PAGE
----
• As an aside, I’m really starting to loathe how people mistake “shades of grey” as an opposite of black-and-white thinking. “Shades of grey” isn’t really any different from the false dichotomy of black-and-white morality, the “shades of grey” model just converts it from a coin flip to a continuum, so everything is still subject to the “black and white” model, only now very few things are on the absolute ends of the spectrum, and the rest is now just “less black” or “less white”, but still implicitly judged by the black-and-white system.

      Spectrum dualism is not the opposite of binary dulaism. Pluralism is. There’s more to the light spectrum than just presence, absence, and shadow; there’s COLOUR!

    • Northern_Light_27

      Satanists aren’t Christians, I’m rather tired if this particular bit of misinformation. Yes, I get that it lets Pagans like you distance themselves from Satanists and think you’re so much better than either, but it’s plain *wrong*.

      • Lēoht Sceadusawol

        Ghosti didn’t say Satanists were Christians. The claim was that they are an offshoot of it. Which is technically true.

        • Deborah Bender

          Just as Christianity is an offshoot of Judaism. The figure of Satan originates in Jewish mythology, in which he is a member of the heavenly court with a role something like a prosecuting attorney.

          • Lēoht Sceadusawol

            Technically, in Jewish mythology, there is not a singular Satan figure, but numerous ha-satans who, as you say, are followers of YHWH that take the office of adversarial figures – notably adversaries of men, rather than of YHWH himself. (See Job for the best example of this.)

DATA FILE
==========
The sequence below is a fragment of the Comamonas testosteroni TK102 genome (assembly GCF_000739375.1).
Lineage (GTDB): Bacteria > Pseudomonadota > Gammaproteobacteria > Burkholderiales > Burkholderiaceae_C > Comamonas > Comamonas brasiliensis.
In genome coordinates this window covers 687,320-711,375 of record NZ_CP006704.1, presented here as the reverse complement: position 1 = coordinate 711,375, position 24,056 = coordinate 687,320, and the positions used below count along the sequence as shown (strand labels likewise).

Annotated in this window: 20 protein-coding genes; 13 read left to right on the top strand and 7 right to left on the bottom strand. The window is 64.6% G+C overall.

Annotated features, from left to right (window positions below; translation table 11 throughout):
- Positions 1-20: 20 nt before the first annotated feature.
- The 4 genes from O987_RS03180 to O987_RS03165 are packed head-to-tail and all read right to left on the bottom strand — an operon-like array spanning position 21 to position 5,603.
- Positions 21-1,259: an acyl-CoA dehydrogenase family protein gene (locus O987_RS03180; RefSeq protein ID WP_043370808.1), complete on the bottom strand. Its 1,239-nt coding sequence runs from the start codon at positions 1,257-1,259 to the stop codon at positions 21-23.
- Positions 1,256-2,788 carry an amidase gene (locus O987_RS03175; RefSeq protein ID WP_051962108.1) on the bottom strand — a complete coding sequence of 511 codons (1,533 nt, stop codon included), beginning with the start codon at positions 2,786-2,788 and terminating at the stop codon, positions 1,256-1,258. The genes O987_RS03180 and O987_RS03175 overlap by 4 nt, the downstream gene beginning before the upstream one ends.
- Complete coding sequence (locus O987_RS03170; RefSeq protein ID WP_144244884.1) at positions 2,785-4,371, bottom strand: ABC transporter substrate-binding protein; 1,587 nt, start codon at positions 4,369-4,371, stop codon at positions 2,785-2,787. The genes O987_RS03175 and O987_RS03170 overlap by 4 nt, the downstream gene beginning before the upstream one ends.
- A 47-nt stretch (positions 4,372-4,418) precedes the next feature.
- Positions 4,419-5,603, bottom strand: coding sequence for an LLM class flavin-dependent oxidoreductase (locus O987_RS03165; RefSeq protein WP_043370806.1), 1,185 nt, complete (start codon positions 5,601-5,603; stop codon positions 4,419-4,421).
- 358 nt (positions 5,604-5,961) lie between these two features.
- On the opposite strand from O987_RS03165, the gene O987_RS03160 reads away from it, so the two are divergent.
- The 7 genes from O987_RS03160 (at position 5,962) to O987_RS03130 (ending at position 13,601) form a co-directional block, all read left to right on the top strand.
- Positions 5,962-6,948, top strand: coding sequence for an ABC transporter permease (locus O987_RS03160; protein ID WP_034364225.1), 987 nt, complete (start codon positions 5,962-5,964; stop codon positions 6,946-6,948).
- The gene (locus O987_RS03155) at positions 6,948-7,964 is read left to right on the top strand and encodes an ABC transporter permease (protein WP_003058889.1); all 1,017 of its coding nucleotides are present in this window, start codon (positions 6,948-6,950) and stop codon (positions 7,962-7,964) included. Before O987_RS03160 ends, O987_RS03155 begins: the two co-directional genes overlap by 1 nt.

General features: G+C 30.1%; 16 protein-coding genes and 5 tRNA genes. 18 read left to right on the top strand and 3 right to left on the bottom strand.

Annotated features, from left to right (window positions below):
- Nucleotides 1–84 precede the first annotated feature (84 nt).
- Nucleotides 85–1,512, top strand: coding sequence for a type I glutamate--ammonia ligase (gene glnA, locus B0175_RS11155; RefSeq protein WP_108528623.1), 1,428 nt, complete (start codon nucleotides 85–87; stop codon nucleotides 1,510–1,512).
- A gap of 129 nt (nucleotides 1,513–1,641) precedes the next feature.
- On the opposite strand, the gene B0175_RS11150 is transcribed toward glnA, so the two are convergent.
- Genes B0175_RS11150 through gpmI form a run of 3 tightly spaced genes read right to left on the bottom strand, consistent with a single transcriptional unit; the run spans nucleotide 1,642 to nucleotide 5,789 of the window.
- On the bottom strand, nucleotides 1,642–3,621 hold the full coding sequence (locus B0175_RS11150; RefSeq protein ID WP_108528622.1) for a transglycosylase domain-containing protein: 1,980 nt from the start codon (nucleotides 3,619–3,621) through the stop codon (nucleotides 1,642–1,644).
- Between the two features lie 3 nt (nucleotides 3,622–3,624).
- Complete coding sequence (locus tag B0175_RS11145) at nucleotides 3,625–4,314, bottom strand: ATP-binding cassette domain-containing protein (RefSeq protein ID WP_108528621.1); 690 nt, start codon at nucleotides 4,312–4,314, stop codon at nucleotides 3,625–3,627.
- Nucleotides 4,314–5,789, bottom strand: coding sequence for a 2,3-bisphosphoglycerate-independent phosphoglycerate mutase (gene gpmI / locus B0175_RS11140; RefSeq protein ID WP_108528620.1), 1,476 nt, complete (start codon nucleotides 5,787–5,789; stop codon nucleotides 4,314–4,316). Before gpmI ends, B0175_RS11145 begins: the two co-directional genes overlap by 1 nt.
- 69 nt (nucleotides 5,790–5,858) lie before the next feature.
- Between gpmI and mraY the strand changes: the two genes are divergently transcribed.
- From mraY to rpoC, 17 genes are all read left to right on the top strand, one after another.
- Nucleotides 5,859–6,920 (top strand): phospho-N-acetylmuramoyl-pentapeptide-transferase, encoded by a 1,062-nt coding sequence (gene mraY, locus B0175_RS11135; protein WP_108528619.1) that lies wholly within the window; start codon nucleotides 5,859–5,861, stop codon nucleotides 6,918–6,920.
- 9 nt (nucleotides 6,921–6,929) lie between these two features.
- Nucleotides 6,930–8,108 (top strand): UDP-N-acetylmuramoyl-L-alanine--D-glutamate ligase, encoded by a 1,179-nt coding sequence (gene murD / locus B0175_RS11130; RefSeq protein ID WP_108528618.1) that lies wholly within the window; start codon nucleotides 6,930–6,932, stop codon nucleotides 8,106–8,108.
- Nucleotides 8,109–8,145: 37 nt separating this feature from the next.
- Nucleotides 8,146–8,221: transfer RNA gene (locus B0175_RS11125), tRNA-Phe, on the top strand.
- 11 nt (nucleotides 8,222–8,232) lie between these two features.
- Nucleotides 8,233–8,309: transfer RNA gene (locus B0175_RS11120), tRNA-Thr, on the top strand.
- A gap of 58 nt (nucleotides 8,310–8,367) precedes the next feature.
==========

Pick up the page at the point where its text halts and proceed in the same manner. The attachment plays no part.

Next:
• Northern_Light_27

          It’s not the “offshoot” part of the sentence that irked me, it’s the “invented by Christians” part of the sentence which, yes, does seem to say that the people who invented it were Christian at the time.

          • Lēoht Sceadusawol

            Well, considering there is little reliable historical evidence to suggest that Satanists-as-Devil-worshippers actually existed (in any serious way), it can be said that the Christians did ‘invent’ Satanism, if only as a tool for scaring others into obedience.

            Of course, that kind of propaganda is very different to the atheistic La Veyans about today, who merely appropriated the name.

  • Luminous_Being

    This is why from a PR standpoint I always urge folks, when asked the question “Do you worship the Devil?” to not give some complicated philosophical answer and just say “No, I don’t.”

    • Lēoht Sceadusawol

      I like to further point out that the Devil is part of Christianity, not Paganism/similar.